This is a core philosophy for our work at CarePoint. The power of tech is limitless, and we are constantly finding and developing ways to harness this power to deliver better health care in the continent.”
Power of education and sustainability
Delle’s hugely ambitious plans for Africa’s health care is fuelled by an impressive profile and an invaluable community backing him.
A graduate of African studies and economics from Harvard University, he went on to secure a Doctor of Law from Harvard Law School, a master’s in business administration from Harvard Business School, a master’s in international human rights law from Oxford University, and a Ph.D. in African studies and anthropology from the University of Birmingham.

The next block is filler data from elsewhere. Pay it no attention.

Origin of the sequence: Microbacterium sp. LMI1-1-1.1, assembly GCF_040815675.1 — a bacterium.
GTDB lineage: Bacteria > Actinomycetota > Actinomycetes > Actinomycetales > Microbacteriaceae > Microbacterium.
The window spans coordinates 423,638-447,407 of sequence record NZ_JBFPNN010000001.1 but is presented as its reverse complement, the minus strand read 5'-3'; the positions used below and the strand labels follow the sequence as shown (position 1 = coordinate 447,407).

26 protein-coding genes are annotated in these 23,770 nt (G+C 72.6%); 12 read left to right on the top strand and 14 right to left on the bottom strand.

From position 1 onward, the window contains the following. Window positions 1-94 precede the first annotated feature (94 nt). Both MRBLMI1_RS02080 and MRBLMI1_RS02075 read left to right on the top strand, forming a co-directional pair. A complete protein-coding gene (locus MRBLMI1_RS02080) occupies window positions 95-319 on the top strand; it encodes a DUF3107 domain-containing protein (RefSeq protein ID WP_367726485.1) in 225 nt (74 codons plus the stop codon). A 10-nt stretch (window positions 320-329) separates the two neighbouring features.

In 2007, he co-founded Cleanacwa, a nonprofit which provided water, sanitation services and basic human rights to 160 underdeveloped communities in his native Ghana. In 2022, he launched the Sangu Delle Foundation, a grant-making nonprofit focused on education, mental health and job creation.
“Aid should be sustainable, and education is a vital tool that enables people to break free from poverty. I once had an organisation offering to donate shoes to me to share among people from underdeveloped communities that they saw walking barefoot.
“I declined the offer. The person that has walked barefoot from birth has gotten used to it, so when you give him a shoe and he adapts to this more comfortable option, will you sustain this when the first pairs eventually get worn out? How does he readjust to walking barefoot when the shoes stop coming? A more sustainable approach for me is to educate this person, find jobs for him, and allow him to lift himself out of poverty so as to be able to afford shoes.”